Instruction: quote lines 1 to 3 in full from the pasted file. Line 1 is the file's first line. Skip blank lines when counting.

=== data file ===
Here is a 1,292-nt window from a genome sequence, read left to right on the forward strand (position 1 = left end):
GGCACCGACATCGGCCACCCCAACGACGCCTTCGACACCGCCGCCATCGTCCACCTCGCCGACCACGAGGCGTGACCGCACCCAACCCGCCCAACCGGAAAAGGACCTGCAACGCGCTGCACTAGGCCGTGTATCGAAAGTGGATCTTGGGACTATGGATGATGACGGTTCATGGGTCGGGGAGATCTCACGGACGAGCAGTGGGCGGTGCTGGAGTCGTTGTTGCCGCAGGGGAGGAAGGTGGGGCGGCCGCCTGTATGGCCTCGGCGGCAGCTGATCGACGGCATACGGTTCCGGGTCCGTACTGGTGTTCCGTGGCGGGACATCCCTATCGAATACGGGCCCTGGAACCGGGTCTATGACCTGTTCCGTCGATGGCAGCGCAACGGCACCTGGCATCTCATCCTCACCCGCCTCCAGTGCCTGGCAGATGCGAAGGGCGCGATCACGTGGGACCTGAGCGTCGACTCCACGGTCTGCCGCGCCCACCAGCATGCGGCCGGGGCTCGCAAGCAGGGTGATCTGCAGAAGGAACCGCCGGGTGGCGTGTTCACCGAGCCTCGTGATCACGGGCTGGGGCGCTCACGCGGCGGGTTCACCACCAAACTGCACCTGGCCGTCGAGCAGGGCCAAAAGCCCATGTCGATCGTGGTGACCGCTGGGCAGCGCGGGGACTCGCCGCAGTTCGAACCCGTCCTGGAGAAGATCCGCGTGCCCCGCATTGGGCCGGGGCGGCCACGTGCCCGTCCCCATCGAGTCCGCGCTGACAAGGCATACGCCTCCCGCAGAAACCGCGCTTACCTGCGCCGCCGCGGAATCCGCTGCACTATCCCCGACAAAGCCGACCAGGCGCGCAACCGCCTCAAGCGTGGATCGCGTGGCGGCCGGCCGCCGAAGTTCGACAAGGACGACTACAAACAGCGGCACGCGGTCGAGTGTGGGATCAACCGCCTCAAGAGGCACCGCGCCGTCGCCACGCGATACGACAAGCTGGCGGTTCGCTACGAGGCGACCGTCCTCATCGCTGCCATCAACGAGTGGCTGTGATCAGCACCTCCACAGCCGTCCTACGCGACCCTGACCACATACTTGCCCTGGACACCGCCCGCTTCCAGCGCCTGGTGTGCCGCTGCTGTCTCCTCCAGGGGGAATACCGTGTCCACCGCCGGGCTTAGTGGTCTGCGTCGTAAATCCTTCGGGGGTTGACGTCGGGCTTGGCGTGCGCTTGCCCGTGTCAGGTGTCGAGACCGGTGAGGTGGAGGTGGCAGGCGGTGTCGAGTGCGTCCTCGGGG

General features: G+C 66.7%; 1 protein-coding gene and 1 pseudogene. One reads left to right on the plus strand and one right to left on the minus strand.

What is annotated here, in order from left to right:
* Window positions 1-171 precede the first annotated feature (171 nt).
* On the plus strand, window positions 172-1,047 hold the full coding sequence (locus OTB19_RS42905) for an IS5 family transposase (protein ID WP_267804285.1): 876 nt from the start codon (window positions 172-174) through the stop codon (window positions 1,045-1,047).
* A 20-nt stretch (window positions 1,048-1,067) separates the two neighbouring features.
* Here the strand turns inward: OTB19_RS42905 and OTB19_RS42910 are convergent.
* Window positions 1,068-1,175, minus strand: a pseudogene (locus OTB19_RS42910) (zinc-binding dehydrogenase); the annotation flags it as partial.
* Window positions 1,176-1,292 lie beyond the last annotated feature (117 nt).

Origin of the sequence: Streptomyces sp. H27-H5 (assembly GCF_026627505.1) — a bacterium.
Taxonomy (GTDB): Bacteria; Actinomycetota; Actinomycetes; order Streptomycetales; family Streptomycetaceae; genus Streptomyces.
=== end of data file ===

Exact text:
Here is a 1,292-nt window from a genome sequence, read left to right on the forward strand (position 1 = left end):
GGCACCGACATCGGCCACCCCAACGACGCCTTCGACACCGCCGCCATCGTCCACCTCGCCGACCACGAGGCGTGACCGCACCCAACCCGCCCAACCGGAAAAGGACCTGCAACGCGCTGCACTAGGCCGTGTATCGAAAGTGGATCTTGGGACTATGGATGATGACGGTTCATGGGTCGGGGAGATCTCACGGACGAGCAGTGGGCGGTGCTGGAGTCGTTGTTGCCGCAGGGGAGGAAGGTGGGGCGGCCGCCTGTATGGCCTCGGCGGCAGCTGATCGACGGCATACGGTTCCGGGTCCGTACTGGTGTTCCGTGGCGGGACATCCCTATCGAATACGGGCCCTGGAACCGGGTCTATGACCTGTTCCGTCGATGGCAGCGCAACGGCACCTGGCATCTCATCCTCACCCGCCTCCAGTGCCTGGCAGATGCGAAGGGCGCGATCACGTGGGACCTGAGCGTCGACTCCACGGTCTGCCGCGCCCACCAGCATGCGGCCGGGGCTCGCAAGCAGGGTGATCTGCAGAAGGAACCGCCGGGTGGCGTGTTCACCGAGCCTCGTGATCACGGGCTGGGGCGCTCACGCGGCGGGTTCACCACCAAACTGCACCTGGCCGTCGAGCAGGGCCAAAAGCCCATGTCGATCGTGGTGACCGCTGGGCAGCGCGGGGACTCGCCGCAGTTCGAACCCGTCCTGGAGAAGATCCGCGTGCCCCGCATTGGGCCGGGGCGGCCACGTGCCCGTCCCCATCGAGTCCGCGCTGACAAGGCATACGCCTCCCGCAGAAACCGCGCTTACCTGCGCCGCCGCGGAATCCGCTGCACTATCCCCGACAAAGCCGACCAGGCGCGCAACCGCCTCAAGCGTGGATCGCGTGGCGGCCGGCCGCCGAAGTTCGACAAGGACGACTACAAACAGCGGCACGCGGTCGAGTGTGGGATCAACCGCCTCAAGAGGCACCGCGCCGTCGCCACGCGATACGACAAGCTGGCGGTTCGCTACGAGGCGACCGTCCTCATCGCTGCCATCAACGAGTGGCTGTGATCAGCACCTCCACAGCCGTCCTACGCGACCCTGACCACATACTTGCCCTGGACACCGCCCGCTTCCAGCGCCTGGTGTGCCGCTGCTGTCTCCTCCAGGGGGAATACCGTGTCCACCGCCGGGCTTAGTGGTCTGCGTCGTAAATCCTTCGGGGGTTGACGTCGGGCTTGGCGTGCGCTTGCCCGTGTCAGGTGTCGAGACCGGTGAGGTGGAGGTGGCAGGCGGTGTCGAGTGCGTCCTCGGGG

General features: G+C 66.7%; 1 protein-coding gene and 1 pseudogene. One reads left to right on the plus strand and one right to left on the minus strand.